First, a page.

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The Best Jobs for an INFJ
The Myers-Briggs Type Indicator, or MBTI, identifies 16 personality types and is based on the theories developed by psychologist Carl Jung in the 1920s. According to the MBTI, people approach relationships and work based on their preferences in four categories: the world, information, decisions and structure. The type known as INFJ is so named because people with this type are introverted and intuitive; they are guided by feelings and would rather make a decision than keep their options open-ended.
The BLS notes that teachers must be able to inspire trust and confidence and motivate students. The ability to inspire others is a hallmark of the INFJ personality style, according to the Murray State University website. As teachers, INFJs take pride in the achievements of their students, and their caring, intuitive natures help them to nurturing willing minds. The creativity required of teachers is a trait that comes naturally to INFJs.
A career as a writer may appeal to an INFJ as the job allows them to utilize their innate creativity. Writers produce original material for books, newspapers, magazines and online publications. Written work can fall into the categories of fiction or nonfiction, and the BLS notes that writers are identified by the kind of work they do: playwright, novelist, newspaper reporter. Writers may conduct research and interview subjects as part of their work. Bachelor's degrees in fields such as English or communications are preferred by many employers in the industry.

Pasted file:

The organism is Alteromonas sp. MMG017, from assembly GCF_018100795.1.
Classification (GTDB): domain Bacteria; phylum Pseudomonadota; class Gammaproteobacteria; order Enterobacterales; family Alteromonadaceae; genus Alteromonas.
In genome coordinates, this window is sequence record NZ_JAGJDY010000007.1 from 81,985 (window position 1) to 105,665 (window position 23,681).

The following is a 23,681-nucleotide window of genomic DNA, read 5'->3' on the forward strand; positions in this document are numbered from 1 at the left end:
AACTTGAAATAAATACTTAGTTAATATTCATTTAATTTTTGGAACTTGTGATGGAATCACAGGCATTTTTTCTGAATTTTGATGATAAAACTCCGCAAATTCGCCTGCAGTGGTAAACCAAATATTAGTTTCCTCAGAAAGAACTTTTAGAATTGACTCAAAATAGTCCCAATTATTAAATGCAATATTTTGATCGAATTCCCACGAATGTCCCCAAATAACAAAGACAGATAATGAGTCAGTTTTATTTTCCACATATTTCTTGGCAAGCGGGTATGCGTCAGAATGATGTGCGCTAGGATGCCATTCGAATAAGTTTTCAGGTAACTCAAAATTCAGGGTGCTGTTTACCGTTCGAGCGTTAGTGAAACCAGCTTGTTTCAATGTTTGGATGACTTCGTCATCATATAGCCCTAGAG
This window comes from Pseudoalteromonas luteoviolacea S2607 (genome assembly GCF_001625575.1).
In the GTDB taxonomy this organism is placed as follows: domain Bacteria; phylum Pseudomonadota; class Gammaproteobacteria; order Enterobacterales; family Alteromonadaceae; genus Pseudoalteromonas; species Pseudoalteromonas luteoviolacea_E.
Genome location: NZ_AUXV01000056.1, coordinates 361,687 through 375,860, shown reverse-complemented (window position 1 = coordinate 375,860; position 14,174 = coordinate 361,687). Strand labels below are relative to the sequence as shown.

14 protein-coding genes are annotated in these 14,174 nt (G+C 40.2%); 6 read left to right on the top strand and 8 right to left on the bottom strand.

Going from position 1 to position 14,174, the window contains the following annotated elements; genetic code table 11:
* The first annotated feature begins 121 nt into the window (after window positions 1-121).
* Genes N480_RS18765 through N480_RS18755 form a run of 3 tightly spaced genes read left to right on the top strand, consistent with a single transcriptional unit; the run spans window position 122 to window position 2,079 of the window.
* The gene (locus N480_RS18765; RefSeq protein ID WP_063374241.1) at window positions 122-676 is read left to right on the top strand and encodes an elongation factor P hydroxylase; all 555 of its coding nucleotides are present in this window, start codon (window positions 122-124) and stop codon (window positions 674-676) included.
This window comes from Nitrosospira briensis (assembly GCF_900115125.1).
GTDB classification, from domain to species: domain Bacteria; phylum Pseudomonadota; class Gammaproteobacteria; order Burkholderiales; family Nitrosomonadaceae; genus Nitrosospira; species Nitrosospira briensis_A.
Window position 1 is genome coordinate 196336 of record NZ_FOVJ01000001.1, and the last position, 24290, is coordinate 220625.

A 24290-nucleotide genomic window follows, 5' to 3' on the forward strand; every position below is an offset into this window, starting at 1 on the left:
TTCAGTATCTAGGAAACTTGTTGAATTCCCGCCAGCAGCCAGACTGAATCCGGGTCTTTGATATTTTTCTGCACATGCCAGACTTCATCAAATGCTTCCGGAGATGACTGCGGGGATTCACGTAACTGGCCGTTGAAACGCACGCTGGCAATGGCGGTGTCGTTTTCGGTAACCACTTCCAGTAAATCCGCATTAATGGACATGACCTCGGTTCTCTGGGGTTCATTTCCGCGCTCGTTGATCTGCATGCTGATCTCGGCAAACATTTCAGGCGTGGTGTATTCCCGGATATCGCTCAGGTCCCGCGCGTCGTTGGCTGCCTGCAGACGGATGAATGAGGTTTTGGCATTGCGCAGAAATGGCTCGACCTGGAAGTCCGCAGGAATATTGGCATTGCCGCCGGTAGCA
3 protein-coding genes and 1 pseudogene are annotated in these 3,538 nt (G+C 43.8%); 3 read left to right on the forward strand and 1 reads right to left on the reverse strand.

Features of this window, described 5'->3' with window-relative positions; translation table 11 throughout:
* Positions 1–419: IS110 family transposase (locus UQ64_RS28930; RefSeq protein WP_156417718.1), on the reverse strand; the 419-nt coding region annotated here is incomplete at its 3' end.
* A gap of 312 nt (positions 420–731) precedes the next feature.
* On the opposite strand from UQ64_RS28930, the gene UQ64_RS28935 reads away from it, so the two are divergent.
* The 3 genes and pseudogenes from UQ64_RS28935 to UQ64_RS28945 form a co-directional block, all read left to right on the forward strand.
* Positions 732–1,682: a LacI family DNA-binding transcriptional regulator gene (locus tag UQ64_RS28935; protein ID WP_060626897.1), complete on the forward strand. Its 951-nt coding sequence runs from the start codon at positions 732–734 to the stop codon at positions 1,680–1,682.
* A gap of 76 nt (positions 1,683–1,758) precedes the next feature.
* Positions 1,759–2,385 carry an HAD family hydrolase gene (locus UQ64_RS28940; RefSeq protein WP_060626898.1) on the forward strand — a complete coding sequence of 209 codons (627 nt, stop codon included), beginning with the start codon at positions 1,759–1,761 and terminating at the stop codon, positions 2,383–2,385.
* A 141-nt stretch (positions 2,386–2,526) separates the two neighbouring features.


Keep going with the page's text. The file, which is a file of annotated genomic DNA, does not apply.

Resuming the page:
The gentle and compassionate nature of an INFJ lends to a career such as social work. Social workers help people with personal and family problems. Some social workers focus on children and families; others work with the elderly or people with substance-abuse problems. Entry-level jobs require a bachelor's in social work; a master's in social work is needed for clinical work or employment in a school setting. The BLS notes that prospective social workers should be sensitive, mature and objective.
Human Resources Specialist
Although introverted, INFJs have a knack for group dynamics, notes Murray State University on its website. This awareness of interaction between others can lend itself to a career in human resources. Human resources specialists recruit employees and often play a role in shaping corporate policy, according to the Bureau of Labor Statistics. HR specialists may also work in dispute resolution or train employees. HR specialists need a minimum of a bachelor's degree; managerial positions may require a graduate degree. HR specialists must be effective speakers and writers, and possess strong interpersonal skills.
- Myers-Briggs: My MBTI Personality Type
- Bureau of Labor Statistics: Teachers—Kindergarten, Elementary, Middle, and Secondary
- Bureau of Labor Statistics: Authors, Writers and Editors
- Bureau of Labor Statistics: Social Workers
- Bureau of Labor Statistics: Human Resources, Training, and Labor Relations Managers and Specialists
A.K. Jayne has written and edited print and online content since 2006. In addition, she has legal assistant/paralegal experience in areas including wills and trusts and family law. Her articles have appeared in the "Philadelphia Inquirer," "New Jersey Record" and "Burlington County Times." Jayne completed an Associated Press internship and is an alumna of Syracuse University’s Newhouse School of Public Communications.
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